my name is Tunde Wey. i am nigerian born-and-raised, new Orleans-based artist, cook and writer who uses nigerian food and dining spaces to interrogate systems of power. i have been featured in The New York Times, NPR, GQ, The Washington Post, VOGUE, Black Enterprise, Food and Wine, and my writing has appeared in the Oxford American, Boston Globe, and San Francisco Chronicle. after almost a decade of undocumented living, i recently received U.S. permanent resident status and now, just like the honey badger i don’t really give a shit :) .
FROM LAGOS. why the name? LAGOS is a port city, the most populous in nigeria and one of the fastest-growing cities in the world. it’s where i was a child, learning and living all the things that my adult heart now remembers as nostalgia. FROM LAGOS is my attempt to remember, through food, where I came from and use this memory as a lens to interrogate systems of power— underlain is the assumption that power is almost always exploitative.
FROM LAGOS, began as my reaction to the dominant/ contemporary food culture which conflates the enjoyment of food with its abstraction. growing up in nigeria, food was described with simple and frank adjectives. it was "good," "tasty," “sweet” (meaning delicious not not sugar laden) or "bad" but bad meals were a rarity. my work has evolved from this prescribed critique of contemporary food culture to a wider examination of the systems that center whiteness, in all it’s global, economic, political and gendered ramifications, with food as my lens.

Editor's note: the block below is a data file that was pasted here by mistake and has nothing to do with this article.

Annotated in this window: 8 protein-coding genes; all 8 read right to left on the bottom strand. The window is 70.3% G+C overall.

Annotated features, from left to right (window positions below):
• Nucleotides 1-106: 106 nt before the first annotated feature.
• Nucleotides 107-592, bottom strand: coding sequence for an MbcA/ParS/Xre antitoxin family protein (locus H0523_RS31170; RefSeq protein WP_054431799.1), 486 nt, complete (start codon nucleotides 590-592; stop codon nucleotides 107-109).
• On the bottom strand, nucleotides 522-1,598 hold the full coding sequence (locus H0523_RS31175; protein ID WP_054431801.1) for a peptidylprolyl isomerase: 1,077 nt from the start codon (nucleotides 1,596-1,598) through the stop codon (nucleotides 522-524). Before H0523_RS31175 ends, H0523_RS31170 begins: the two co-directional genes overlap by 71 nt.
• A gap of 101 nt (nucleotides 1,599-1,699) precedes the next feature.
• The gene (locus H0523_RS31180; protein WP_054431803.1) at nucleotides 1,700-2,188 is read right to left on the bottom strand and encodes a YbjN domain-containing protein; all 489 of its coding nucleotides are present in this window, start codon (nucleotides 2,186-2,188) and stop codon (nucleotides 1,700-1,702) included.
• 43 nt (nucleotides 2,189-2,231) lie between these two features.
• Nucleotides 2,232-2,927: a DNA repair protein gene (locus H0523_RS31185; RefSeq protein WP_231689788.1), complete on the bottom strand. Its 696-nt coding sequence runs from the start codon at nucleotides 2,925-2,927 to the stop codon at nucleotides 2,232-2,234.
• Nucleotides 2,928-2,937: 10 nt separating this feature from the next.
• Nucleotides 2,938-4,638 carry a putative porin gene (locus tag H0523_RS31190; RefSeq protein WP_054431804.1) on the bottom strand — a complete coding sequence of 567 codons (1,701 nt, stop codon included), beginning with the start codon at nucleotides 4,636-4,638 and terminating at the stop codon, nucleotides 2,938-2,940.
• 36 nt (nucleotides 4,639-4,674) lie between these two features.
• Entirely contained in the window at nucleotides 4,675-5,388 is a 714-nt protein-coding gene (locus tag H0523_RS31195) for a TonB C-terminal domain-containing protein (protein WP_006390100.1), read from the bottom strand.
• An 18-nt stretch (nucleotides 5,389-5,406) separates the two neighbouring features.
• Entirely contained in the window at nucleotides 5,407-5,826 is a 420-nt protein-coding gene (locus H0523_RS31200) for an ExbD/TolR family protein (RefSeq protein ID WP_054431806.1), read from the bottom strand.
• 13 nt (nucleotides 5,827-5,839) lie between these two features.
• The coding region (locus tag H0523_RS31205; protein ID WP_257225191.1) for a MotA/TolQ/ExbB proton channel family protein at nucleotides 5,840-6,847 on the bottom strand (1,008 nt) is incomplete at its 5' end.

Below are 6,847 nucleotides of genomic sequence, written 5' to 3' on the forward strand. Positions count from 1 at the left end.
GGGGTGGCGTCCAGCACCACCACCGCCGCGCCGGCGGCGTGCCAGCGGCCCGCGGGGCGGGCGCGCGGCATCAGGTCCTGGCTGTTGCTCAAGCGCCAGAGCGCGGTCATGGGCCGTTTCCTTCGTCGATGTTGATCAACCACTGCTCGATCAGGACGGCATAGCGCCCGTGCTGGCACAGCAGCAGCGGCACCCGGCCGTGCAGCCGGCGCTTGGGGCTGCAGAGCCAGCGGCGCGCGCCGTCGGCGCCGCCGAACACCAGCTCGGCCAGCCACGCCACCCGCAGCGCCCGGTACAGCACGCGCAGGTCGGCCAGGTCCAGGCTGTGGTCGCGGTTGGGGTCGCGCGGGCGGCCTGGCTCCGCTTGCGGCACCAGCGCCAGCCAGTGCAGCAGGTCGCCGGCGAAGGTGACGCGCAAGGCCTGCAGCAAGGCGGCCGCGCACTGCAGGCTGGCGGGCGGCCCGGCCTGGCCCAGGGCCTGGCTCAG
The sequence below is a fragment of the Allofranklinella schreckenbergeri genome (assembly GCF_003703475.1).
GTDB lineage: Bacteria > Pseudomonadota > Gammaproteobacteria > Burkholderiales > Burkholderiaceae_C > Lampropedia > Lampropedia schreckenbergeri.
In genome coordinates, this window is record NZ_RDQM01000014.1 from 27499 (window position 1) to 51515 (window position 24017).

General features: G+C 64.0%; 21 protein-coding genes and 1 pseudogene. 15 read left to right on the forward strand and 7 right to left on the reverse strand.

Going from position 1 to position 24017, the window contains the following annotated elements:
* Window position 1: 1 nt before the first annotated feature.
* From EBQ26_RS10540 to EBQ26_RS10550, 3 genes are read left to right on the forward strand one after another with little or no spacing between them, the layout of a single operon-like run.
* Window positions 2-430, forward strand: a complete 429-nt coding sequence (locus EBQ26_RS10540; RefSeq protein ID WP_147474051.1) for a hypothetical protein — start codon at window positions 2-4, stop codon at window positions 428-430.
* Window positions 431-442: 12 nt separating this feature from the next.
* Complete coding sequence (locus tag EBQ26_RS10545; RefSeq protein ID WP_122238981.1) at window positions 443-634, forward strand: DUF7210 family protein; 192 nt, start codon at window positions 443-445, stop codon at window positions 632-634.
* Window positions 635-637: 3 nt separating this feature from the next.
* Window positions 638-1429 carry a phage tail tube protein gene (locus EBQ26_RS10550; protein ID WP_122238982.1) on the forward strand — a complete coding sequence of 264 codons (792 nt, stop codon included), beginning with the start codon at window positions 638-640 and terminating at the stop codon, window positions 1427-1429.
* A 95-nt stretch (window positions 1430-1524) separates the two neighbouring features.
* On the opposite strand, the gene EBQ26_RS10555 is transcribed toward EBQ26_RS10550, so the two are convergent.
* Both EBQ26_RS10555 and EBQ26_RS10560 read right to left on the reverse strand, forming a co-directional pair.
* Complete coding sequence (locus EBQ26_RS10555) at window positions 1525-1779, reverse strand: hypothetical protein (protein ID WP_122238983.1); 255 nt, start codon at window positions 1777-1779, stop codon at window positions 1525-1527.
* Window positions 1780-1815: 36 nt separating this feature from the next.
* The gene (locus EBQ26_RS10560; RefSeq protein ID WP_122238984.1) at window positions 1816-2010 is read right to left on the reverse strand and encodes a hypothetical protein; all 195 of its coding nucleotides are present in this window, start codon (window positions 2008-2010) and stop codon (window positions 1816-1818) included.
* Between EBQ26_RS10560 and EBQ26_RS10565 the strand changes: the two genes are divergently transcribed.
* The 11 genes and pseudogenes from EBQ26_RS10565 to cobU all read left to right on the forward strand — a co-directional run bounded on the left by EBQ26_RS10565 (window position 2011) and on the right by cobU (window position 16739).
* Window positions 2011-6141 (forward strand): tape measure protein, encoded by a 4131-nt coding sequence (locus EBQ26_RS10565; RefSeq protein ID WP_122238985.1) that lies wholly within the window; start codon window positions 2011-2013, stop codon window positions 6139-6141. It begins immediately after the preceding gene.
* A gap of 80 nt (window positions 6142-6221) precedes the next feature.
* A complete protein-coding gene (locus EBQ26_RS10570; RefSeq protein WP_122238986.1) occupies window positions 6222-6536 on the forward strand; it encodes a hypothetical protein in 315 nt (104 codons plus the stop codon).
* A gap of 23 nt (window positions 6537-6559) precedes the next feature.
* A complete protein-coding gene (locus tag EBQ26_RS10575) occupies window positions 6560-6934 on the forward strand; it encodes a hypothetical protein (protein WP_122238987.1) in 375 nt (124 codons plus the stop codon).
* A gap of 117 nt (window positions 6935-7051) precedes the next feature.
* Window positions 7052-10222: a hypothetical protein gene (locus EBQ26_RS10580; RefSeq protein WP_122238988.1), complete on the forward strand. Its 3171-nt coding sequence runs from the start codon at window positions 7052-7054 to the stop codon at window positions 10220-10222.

it is no longer enough to speak about what's on the plate all the while ignoring the socio-political moments leading up to the first bite. we deserve food that provides more than superficial context to the world around us.
omo see oyinbo sha :)
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